In 2000, Paul J. Crutzen and Eugene Stoermer used the term “Anthropocene” to propose the beginning of a new geological epoch, in which humans are the primary cause of unprecedented and permanent planetary change. Since then, the term has increasingly been used informally in scientific circles and in popular culture.
In 2009, the Subcommission on Quaternary Stratigraphy tasked a committee of scientists to gather and review scientific evidence and put forth a recommendation on whether or not the proposed Anthropocene should officially be adopted by the International Union of Geological Sciences (IUGS). THe IUGS is the leading organization responsible for the study of geological phenomena and the dissemination of official geologic guidelines used by all Earth scientists.
The scientific committee, which became known as the Anthropocene Working Group (AWG), proposed the start date for the Anthropocene to be the mid-20th century, and the global marker to be the radioactive elements that dispersed in the atmosphere and collected in soils around the planet following nuclear bomb testing.
The AWG, as well as the greater scientific community, is awaiting the formal debate and ratification or rejection of this proposal by the IUGS.
Many students are unaware that common, everyday activities place a demand on nature. From buying and consuming food, to putting plastic packaging in the trash, to purchasing fast fashion clothing. Further, many students have little understanding of the scale and impacts of industrial land use operations such as digging, drilling and mining and man-made structures such as the Three Gorges Dam in China.
The Anthropocene Education Program presents an opportunity for students to learn the history and science behind the Anthropocene and understand just how much humans are changing Earth’s natural systems. To this end, the Program incorporates immersive technology such as augmented and virtual reality, and new media such as interactive art and film. Students will be taken on a one-of-a-kind journey that encourages a thoughtful understanding of different human-environment interactions around the world.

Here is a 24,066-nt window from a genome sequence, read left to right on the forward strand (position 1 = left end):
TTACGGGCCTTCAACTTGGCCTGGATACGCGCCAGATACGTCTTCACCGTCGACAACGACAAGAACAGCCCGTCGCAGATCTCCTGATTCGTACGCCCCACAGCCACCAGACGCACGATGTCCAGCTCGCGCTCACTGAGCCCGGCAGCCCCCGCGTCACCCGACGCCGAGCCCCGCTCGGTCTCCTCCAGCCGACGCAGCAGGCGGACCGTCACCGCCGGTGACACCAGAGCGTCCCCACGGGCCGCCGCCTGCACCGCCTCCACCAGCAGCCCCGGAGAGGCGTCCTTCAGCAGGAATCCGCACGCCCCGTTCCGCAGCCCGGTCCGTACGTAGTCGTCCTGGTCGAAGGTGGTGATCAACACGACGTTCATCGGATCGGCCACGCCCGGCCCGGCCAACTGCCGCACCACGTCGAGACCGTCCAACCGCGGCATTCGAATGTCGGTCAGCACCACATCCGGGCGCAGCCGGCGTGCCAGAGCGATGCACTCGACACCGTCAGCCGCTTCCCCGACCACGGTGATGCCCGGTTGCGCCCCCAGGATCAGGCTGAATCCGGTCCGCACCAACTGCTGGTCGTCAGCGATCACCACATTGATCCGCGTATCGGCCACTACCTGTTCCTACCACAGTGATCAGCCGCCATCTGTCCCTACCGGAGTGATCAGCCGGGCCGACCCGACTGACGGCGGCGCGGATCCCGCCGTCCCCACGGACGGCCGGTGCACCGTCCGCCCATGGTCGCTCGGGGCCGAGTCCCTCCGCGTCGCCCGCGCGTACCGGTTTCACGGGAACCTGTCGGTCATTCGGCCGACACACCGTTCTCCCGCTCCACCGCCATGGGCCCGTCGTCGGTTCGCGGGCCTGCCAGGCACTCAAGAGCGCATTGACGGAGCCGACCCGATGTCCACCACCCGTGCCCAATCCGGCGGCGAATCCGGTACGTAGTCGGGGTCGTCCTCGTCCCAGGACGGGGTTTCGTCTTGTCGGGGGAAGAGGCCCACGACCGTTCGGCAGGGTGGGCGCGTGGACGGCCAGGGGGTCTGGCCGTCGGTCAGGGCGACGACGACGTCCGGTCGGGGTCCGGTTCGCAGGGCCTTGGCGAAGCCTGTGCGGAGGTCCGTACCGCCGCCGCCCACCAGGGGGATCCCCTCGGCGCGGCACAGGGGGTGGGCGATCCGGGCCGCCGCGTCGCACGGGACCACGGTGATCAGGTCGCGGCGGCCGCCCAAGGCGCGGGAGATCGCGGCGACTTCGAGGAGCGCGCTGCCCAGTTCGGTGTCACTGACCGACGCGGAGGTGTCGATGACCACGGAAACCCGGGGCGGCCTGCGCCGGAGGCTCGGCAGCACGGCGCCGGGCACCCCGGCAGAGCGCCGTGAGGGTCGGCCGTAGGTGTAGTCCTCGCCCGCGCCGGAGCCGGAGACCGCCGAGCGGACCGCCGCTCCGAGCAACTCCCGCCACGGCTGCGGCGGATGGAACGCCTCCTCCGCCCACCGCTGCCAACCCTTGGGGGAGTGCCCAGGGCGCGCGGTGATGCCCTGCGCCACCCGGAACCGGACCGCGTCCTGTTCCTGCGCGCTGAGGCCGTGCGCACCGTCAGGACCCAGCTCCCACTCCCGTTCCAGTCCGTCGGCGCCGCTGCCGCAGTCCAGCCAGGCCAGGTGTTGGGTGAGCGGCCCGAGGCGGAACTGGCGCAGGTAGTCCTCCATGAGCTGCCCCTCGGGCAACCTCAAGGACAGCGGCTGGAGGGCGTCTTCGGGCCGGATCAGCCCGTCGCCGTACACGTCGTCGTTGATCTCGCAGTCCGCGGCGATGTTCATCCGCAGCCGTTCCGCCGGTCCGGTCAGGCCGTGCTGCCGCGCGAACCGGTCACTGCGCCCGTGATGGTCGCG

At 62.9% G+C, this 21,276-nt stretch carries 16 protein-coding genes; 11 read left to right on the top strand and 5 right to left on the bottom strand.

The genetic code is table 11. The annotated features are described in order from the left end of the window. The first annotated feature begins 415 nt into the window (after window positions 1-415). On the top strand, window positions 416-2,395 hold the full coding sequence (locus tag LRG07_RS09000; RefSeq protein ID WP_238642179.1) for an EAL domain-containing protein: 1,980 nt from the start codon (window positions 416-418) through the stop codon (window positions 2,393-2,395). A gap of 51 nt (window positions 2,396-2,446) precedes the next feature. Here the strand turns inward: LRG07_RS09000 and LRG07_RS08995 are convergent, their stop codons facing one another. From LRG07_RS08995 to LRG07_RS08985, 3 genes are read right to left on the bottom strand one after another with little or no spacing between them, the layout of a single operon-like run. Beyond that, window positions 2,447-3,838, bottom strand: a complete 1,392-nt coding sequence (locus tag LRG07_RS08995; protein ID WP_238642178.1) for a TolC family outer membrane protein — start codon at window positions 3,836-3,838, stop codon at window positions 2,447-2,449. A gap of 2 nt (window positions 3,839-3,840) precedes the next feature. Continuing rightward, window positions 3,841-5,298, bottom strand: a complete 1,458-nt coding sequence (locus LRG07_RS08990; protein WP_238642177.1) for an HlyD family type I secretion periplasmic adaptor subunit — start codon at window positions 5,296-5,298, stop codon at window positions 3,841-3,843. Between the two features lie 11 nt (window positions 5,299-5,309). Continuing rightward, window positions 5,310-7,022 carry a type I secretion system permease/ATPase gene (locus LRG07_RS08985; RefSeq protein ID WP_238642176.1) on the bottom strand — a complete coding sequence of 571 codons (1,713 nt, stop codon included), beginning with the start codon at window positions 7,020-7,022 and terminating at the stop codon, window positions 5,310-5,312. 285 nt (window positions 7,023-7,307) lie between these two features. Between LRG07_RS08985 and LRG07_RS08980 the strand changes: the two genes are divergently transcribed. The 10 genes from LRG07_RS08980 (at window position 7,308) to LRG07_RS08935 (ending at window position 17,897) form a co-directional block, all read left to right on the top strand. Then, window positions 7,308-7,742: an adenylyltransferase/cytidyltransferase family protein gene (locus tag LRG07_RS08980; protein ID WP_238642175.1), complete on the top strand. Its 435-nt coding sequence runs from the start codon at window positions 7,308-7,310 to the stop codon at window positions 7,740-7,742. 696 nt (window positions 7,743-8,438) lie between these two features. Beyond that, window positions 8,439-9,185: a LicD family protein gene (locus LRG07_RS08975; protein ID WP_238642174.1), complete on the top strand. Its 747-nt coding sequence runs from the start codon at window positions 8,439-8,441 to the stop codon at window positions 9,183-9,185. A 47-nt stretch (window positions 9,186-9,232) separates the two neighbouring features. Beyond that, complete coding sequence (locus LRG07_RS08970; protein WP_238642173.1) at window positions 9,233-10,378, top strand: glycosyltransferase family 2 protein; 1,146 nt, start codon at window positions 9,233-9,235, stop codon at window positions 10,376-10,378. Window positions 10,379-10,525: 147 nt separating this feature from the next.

An emphasis has been placed on accessible, online materials, meaning this Program can be used by students in the classroom and at home. The Program is designed for Canadian students in grades 4-12 and covers a range of topics including climate change, species extinction, terraforming and bioaccumulation of microplastics. All lessons come with modifications that make each topic relevant to primary, intermediate and secondary students.
Visit the Online Resources page to explore the resources that are freely accessible to the public. Visit the Book a free classroom kit page to see how members of Canadian Geographic Education can access additional online resources or book a free classroom kit for a three-week period during the school year.
Canadian educators can become a member of Canadian Geographic Education to receive a monthly e-newsletter that covers the latest news about the Program as well as other educational initiatives. The Blog page will be regularly updated with links and information that will be useful for teachers and students interested in environmental science and sustainability issues. Projects and programs that encourage student action will also be featured.
The Anthropocene Education Program was developed by:
- The Royal Canadian Geographical Society
- Canadian Geographic
- Canadian Geographic Education
- The Anthropocene Project
With the financial support of: